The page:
Saturday, November 1, 2008

Another Anniversary

On today’s date in 1950, Pope Pius XII proclaimed the doctrine of the “Assumption of the Blessed Virgin Mary” which taught that at the end of her earthly life, the mother of Jesus was taken body and soul into heaven. According to Roman doctrine, it was not appropriate for the body of the one who was called theotikos (bearer of God) to see corruption. The Feast of the Assumption is important for Roman Catholics as “The Assumption looks to eternity and gives us hope that we, too, will follow Our Lady when our life is ended” (Father Clifford Stevens, EWTN).

For Roman Catholics, this can make perfect sense. Even though there is not the slightest hint of this teaching in Scripture, it doesn’t matter. The Church trumps Scripture every time. Thus, the Pope can decree doctrine and the faithful are obligated to believe it.

Obviously, non-Catholics in general and evangelicals in particular have a difficult time with this. We hold to the Reformation principle of sola Scriptura (Scripture alone). If it is not taught in sacred Scripture, it is not binding upon God’s people. More than that, extra-Biblical teaching may be dangerous and heretical. The Assumption of Mary falls into this category. It elevates her to near divine status and grants justification for the widespread practice of offering prayer to her in hopes of her intervention for sin.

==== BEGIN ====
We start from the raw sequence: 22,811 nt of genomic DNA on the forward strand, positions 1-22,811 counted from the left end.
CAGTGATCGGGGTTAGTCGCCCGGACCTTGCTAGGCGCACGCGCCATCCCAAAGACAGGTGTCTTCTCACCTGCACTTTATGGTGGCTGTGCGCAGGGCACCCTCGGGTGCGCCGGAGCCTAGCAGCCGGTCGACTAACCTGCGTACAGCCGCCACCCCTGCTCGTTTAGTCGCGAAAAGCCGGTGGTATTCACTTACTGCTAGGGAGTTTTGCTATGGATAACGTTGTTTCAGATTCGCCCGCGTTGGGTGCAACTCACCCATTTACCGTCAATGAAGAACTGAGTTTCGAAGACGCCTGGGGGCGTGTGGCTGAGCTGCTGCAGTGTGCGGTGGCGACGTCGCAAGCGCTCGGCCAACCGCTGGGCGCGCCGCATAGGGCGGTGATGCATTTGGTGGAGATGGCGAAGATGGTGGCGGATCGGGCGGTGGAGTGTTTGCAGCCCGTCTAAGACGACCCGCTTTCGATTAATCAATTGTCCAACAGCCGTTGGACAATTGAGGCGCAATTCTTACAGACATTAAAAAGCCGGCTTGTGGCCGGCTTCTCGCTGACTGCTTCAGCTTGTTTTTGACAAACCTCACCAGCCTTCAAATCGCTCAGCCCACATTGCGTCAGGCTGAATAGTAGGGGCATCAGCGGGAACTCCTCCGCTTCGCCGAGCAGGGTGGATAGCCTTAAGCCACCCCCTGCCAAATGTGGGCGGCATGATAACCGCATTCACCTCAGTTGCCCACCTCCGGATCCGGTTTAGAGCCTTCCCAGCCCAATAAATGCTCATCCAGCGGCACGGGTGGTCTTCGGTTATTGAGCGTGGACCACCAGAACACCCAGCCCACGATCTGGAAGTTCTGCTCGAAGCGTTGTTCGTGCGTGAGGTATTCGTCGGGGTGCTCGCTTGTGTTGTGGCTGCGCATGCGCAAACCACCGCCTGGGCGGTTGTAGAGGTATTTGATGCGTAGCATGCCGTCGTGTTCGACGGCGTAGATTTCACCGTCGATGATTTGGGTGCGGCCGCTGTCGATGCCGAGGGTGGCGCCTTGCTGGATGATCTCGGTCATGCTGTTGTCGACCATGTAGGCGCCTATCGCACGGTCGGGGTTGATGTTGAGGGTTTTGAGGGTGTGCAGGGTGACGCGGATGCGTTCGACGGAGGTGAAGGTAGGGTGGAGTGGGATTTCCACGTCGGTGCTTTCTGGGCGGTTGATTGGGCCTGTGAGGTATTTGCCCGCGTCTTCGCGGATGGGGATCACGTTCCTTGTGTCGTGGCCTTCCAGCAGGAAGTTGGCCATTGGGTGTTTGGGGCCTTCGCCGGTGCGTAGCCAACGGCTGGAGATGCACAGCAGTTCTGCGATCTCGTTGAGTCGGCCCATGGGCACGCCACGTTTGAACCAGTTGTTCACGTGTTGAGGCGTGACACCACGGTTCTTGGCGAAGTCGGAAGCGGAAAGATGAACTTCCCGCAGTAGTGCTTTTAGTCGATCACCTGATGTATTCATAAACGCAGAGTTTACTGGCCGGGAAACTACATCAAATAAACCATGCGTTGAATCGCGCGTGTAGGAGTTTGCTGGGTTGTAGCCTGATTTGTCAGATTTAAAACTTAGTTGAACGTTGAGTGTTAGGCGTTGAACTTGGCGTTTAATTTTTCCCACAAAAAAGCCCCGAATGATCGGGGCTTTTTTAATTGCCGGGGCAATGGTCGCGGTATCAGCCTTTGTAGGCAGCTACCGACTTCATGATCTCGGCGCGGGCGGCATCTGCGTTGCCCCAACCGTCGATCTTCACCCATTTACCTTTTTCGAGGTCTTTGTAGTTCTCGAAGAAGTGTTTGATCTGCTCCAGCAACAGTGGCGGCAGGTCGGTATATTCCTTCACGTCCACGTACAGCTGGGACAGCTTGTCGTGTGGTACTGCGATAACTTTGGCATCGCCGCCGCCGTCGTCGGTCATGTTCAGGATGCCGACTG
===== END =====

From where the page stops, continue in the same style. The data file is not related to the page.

Perhaps it is ironic that this occurs the day after Reformation Day. I am not trying to be purposely divisive. I want to take my stand on the shoulders of those who have gone on before and stood for the principle of sola Scriptura.

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